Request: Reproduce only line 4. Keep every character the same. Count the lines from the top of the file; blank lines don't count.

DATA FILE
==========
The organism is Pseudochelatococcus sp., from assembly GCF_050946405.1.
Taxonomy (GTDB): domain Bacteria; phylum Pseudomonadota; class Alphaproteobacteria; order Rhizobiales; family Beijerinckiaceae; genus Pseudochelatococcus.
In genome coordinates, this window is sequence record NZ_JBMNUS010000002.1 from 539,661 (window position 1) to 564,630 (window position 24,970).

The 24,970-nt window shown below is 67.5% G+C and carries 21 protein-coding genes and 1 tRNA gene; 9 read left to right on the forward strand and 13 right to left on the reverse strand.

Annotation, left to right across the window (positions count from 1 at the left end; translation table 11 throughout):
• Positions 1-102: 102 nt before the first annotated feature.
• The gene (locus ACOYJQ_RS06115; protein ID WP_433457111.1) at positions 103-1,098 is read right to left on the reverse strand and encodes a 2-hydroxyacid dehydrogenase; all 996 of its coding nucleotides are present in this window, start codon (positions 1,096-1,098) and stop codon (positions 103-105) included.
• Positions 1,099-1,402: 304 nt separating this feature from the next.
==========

The 24,970-nt window shown below is 67.5% G+C and carries 21 protein-coding genes and 1 tRNA gene; 9 read left to right on the forward strand and 13 right to left on the reverse strand.